My parents worked for the airline back when Heathrow was a just row of tents. I remember going to school with my BEA Bag (now cutting-edge trendy), eating my tea with branded cutlery and those tiny salt and pepper pots from the planes. So the brand empathy was loaded in way before our black-and-white television arrived.
Therefore, I am biased but the company's advertising has been great.
As a punter, the BA brand has always made me feel that travel was special and made me proud to fly the flag. This is no mean feat, seeing as I am writing this at 6.30am in the departure lounge of Geneva airport, feeling dreadful.
As an advertising professional, I admire BA's ability to solve the perennial conundrums of our business: its ads have always managed to be both modern and traditional, and they have trodden the path between theme and scheme.
Sadly, no-one seems to be able to find the first commercial that BA ran on television, which is a pity because it would have been a good place to start. But it seems that living memory begins in 1983 with the first work from Saatchi & Saatchi - "Manhattan" (2).
The ad was built on an insight, with some statistical massaging, that more people flew with BA than any other airline, indeed, a number equivalent to flying the whole population of Manhattan across the pond. A fact that made BA "The World's Favourite Airline". Add this to some Ridley Scott scale and you have the breakthrough advertising that set the tone for the campaign for the next 20 years. It might look a bit dated now, but at the time it was a thumper.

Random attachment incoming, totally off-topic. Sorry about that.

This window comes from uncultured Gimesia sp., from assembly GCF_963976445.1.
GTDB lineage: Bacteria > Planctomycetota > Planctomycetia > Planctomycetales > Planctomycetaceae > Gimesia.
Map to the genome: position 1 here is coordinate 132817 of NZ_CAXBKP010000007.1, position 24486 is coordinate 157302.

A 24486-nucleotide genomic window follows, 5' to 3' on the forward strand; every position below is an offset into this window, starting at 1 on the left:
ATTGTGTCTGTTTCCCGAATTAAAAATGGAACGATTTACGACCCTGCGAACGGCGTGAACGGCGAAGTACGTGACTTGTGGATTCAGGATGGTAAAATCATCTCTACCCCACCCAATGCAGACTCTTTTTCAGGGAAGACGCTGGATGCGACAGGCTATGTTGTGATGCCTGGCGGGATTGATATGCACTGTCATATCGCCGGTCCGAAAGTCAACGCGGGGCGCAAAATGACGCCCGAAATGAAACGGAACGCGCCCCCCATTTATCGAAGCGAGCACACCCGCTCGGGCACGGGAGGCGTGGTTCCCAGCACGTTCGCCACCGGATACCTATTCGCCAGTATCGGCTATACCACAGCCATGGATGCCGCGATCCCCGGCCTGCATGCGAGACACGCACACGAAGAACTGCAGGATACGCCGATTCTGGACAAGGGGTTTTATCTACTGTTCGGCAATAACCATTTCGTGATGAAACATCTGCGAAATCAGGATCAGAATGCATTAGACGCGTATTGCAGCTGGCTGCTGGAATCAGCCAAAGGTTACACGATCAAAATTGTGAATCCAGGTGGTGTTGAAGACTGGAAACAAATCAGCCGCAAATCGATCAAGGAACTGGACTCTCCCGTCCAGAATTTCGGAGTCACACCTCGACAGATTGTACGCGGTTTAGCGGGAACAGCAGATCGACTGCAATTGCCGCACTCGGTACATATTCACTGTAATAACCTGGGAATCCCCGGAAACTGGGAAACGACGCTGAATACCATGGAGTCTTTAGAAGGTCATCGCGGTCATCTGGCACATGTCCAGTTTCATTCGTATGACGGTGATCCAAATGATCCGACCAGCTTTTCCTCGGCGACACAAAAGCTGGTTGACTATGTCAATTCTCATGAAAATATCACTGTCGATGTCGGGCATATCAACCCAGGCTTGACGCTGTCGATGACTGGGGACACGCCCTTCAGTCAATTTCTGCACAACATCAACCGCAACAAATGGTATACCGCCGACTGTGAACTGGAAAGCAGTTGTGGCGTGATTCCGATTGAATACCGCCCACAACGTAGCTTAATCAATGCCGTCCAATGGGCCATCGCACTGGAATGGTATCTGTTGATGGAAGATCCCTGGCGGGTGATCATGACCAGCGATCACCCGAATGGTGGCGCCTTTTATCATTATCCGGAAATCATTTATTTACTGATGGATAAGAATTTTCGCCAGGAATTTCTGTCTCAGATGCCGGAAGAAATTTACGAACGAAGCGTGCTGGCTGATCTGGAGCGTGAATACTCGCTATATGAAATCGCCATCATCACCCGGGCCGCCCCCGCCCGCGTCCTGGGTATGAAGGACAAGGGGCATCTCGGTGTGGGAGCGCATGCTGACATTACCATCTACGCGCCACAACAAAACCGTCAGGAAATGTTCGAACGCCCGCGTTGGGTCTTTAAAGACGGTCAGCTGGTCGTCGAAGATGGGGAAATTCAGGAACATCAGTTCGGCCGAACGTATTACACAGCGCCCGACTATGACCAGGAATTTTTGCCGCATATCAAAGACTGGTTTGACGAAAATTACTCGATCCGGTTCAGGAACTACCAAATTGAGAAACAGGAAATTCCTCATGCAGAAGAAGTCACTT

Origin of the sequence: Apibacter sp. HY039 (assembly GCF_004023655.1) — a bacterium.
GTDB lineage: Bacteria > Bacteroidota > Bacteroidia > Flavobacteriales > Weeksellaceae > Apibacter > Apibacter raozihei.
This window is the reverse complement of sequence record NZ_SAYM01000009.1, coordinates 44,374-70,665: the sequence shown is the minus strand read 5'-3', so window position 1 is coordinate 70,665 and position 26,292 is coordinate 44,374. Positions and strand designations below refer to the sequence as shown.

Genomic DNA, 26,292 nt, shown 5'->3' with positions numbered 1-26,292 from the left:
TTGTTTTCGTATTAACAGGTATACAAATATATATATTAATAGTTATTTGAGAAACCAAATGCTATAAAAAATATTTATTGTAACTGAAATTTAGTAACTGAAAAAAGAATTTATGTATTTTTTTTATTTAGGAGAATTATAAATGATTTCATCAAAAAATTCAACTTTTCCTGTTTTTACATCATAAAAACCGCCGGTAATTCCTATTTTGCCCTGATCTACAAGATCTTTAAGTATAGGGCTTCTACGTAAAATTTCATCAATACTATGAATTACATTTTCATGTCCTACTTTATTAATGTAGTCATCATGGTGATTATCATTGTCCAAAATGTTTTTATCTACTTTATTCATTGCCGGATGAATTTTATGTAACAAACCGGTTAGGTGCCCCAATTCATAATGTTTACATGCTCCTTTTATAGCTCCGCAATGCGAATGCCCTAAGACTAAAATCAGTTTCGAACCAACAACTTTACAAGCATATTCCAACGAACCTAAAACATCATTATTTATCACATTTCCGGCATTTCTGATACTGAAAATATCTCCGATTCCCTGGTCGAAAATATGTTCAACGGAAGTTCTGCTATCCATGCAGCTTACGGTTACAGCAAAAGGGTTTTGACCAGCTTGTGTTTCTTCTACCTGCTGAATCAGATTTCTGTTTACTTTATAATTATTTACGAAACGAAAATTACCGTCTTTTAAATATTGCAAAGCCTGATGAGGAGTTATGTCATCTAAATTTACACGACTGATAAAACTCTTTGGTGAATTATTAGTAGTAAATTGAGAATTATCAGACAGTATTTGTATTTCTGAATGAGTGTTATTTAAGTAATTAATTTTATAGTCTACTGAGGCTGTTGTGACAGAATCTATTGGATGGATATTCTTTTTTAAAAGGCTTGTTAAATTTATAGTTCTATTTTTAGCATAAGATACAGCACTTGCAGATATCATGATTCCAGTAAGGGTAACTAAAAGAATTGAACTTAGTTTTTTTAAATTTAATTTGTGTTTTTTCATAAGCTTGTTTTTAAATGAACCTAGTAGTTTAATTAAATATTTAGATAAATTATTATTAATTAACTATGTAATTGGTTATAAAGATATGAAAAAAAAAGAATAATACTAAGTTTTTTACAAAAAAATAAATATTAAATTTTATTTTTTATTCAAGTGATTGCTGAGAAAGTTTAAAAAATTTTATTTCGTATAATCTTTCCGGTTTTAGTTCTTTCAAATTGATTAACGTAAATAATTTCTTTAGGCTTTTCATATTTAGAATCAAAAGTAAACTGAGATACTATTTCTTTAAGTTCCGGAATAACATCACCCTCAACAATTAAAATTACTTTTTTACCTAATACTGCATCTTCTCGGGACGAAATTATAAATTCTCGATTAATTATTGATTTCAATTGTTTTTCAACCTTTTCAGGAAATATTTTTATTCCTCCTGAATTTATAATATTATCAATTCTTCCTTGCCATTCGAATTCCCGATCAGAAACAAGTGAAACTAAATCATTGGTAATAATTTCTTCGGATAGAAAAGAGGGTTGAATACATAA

Then we come to the redeye (3). You knew the bloke was a git but you couldn't help wanting to be him. Business travel was well and truly established.
And, as you vault time zones, making 250 flights a year, you can take your daughter to see Father Christmas. Charming ad. Great casting (5).
Around now, you begin to doubt the sense and pleasure of air travel, regardless of the perks. Yet you are dragged back by an ad that maroons thousands of people on a desert salt pan, each holding nothing more than a piece of coloured card (1). On the one hand, the ad is a celebration of BA's power to unite people but, on the other, you can't help but wonder if it is a threat. A promise of what BA would do if you strayed from its fold? Whatever, it is a classy masterbrand ad.
BA might be the "world's favourite airline" but here in Britain we didn't believe it. Negative PR and the general failure to believe that we are any good at anything meant we wanted proof (6). So let's get a Yank to extol our virtues in the style of Great British understatement. Of course, it's beautifully shot, but the writing is even better.
At this point, you would be forgiven if you needed to lie down. Bring on the flat bed (4). If there is a better execution of the simple brutal truth in an ad, then I can't think of it.
That's it. I have struggled to gate A2 now, only to find there is a delay and that I am to sit next to the screaming baby. It really isn't that different to travelling by coach, but as soon as I step on the plane it still feels like I'm back in Britain. These ads have to have something to do with that.
1. BRITISH AIRWAYS Title: Global Agency: Saatchi & Saatchi Year: 1989 2. BRITISH AIRWAYS Title: Manhattan Agency: Saatchi & Saatchi Year: 1983 3. CLUB WORLD LAUNCH Title: Boardroom Agency: Saatchi & Saatchi Year: 1988 4. FLAT BED Title: Club World - Times Square Agency: M&C Saatchi Year: 2003 5. CONCORDE Title: I don't believe in Concorde Agency: Saatchi & Saatchi Year: 1990 6. BRITISH AIRWAYS Title: 17 million Agency: M&C Saatchi Year: 1999